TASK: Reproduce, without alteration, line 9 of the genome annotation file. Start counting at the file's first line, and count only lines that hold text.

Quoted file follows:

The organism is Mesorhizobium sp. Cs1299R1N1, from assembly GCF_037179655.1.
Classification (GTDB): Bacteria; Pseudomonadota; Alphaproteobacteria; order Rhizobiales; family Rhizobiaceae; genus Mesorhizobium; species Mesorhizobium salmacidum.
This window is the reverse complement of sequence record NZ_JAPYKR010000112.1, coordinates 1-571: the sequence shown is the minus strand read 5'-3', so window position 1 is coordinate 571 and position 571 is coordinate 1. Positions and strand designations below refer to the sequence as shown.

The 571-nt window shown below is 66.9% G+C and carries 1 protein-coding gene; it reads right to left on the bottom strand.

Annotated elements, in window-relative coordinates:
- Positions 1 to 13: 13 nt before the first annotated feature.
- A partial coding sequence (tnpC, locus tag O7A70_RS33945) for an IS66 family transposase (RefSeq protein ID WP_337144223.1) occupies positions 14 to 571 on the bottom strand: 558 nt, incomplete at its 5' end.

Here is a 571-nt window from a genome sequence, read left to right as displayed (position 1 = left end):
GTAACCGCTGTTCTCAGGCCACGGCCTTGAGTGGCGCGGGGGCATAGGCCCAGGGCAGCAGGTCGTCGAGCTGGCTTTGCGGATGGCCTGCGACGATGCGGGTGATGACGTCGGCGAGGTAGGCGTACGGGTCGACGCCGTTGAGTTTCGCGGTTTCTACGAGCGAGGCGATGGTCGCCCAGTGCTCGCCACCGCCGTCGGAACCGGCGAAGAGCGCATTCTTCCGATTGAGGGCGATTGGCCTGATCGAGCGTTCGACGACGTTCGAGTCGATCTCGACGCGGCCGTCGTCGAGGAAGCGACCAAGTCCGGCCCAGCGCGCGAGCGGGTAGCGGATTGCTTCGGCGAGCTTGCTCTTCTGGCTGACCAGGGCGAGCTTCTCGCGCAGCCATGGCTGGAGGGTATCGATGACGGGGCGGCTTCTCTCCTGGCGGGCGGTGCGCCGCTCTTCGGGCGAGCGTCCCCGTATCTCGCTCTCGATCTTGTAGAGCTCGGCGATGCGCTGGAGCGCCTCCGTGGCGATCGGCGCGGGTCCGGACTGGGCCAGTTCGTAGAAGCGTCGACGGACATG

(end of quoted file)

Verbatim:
GTAACCGCTGTTCTCAGGCCACGGCCTTGAGTGGCGCGGGGGCATAGGCCCAGGGCAGCAGGTCGTCGAGCTGGCTTTGCGGATGGCCTGCGACGATGCGGGTGATGACGTCGGCGAGGTAGGCGTACGGGTCGACGCCGTTGAGTTTCGCGGTTTCTACGAGCGAGGCGATGGTCGCCCAGTGCTCGCCACCGCCGTCGGAACCGGCGAAGAGCGCATTCTTCCGATTGAGGGCGATTGGCCTGATCGAGCGTTCGACGACGTTCGAGTCGATCTCGACGCGGCCGTCGTCGAGGAAGCGACCAAGTCCGGCCCAGCGCGCGAGCGGGTAGCGGATTGCTTCGGCGAGCTTGCTCTTCTGGCTGACCAGGGCGAGCTTCTCGCGCAGCCATGGCTGGAGGGTATCGATGACGGGGCGGCTTCTCTCCTGGCGGGCGGTGCGCCGCTCTTCGGGCGAGCGTCCCCGTATCTCGCTCTCGATCTTGTAGAGCTCGGCGATGCGCTGGAGCGCCTCCGTGGCGATCGGCGCGGGTCCGGACTGGGCCAGTTCGTAGAAGCGTCGACGGACATG